In my experience, these types of issues are far more common. And even if they aren’t going to kill you, they can certainly impact the quality of your life.
As another rule of thumb, if you experience the same problem for 3-consecutive days - or if you experience a recurring episode of the same type of problem, including a headache behind the ear - over a 3 week period - that is your signal that you have am issue that will not be able to “fix itself” on its own.
In other words, now is the time to do something about it before it gets worse.
What Can Cause a Headache Behind the Ear
There are four main nerves that may be responsible for producing a headache behind the ear:
- The Auriculotemporal Nerve (a branch of the glossopharngyeal nerve, aka CN IX), which is sensory for the middle or “inside” of the ear.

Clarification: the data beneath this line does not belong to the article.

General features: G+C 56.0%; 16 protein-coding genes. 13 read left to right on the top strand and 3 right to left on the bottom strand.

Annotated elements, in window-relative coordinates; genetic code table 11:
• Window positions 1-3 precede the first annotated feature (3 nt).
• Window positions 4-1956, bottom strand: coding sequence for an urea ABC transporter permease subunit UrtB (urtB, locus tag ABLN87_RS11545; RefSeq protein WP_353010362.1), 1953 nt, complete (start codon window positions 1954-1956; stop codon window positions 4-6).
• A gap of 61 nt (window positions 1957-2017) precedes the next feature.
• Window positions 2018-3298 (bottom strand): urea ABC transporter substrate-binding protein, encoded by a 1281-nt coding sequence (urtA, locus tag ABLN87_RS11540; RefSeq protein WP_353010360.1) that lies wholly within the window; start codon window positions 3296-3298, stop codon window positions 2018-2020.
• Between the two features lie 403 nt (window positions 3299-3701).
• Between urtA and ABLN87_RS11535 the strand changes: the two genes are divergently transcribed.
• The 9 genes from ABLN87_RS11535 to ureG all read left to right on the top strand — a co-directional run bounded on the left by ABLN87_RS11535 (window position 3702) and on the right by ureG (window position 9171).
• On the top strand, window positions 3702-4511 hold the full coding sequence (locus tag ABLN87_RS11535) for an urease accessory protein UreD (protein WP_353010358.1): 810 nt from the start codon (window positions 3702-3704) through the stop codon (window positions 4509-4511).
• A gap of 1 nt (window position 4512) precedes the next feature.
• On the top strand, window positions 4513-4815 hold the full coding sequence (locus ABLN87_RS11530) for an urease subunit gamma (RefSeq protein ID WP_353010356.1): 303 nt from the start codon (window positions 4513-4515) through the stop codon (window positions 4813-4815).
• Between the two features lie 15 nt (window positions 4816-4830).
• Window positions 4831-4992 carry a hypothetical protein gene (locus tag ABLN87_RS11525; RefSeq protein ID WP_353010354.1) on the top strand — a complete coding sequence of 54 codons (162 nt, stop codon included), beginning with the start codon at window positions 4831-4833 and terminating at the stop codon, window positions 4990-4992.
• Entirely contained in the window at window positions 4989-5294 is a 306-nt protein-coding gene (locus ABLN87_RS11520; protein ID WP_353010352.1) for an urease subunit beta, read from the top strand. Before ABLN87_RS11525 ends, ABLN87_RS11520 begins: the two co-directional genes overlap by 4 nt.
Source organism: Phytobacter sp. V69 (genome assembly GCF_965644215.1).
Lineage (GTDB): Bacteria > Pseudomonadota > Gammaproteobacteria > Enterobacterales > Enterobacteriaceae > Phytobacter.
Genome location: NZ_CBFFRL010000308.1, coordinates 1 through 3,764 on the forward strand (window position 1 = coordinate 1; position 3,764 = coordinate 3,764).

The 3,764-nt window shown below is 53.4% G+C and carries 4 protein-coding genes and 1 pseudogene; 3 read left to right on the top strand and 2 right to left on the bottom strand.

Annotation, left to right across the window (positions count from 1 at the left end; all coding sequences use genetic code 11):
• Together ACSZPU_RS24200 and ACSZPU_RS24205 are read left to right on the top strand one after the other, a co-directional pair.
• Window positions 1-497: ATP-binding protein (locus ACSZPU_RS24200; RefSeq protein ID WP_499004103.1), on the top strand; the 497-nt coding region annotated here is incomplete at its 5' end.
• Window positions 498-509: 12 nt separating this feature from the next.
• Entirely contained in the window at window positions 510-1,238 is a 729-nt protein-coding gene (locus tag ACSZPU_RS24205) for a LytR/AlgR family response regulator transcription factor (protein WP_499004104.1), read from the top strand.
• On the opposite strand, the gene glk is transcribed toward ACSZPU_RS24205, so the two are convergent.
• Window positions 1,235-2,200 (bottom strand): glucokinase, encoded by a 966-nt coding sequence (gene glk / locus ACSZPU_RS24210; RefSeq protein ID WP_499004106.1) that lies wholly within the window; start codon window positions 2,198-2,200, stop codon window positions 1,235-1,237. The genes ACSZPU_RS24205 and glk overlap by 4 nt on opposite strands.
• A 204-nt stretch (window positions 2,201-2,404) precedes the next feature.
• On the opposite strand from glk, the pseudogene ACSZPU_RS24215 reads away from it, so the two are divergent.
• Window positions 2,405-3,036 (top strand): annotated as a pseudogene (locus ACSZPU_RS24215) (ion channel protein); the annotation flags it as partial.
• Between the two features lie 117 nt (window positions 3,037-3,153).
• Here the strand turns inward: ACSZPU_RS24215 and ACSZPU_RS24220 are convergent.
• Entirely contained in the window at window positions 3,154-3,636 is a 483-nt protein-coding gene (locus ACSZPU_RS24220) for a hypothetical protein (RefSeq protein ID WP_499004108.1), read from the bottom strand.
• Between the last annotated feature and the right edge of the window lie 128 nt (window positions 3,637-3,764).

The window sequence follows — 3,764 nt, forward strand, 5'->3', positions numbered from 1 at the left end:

- The Auricular Nerve (a branch of the vagus nerve, aka CN X), which is sensory for the outside of the ear canal and the skin between the jaw and the C1 transverse process.
- The Lesser Occipital Nerve (formed by branches of the C2 and C3 nerves), which is sensory for the back of the skull behind the ears and up to the temples.
- The Great Auricular Nerve (formed by branches of the C2 and C3 nerves), which is sensory for the back of the outside of the ear and the back of the skull behind the ear.
The common characteristic of these nerves is that they are all located in the 2cm wide area where the upper cervical spine (neck) meets the skull. This part of the body is known as the craniocervical junction (CCJ) or upper cervical spine.
Unlike other regions of the spine, the top two vertebrae - the C1 (atlas) and C2 (axis) - do not contain interlocking joints. They are designed to move freely in all dimensions. 50% of the total movement in your head and neck come from these two vertebrae.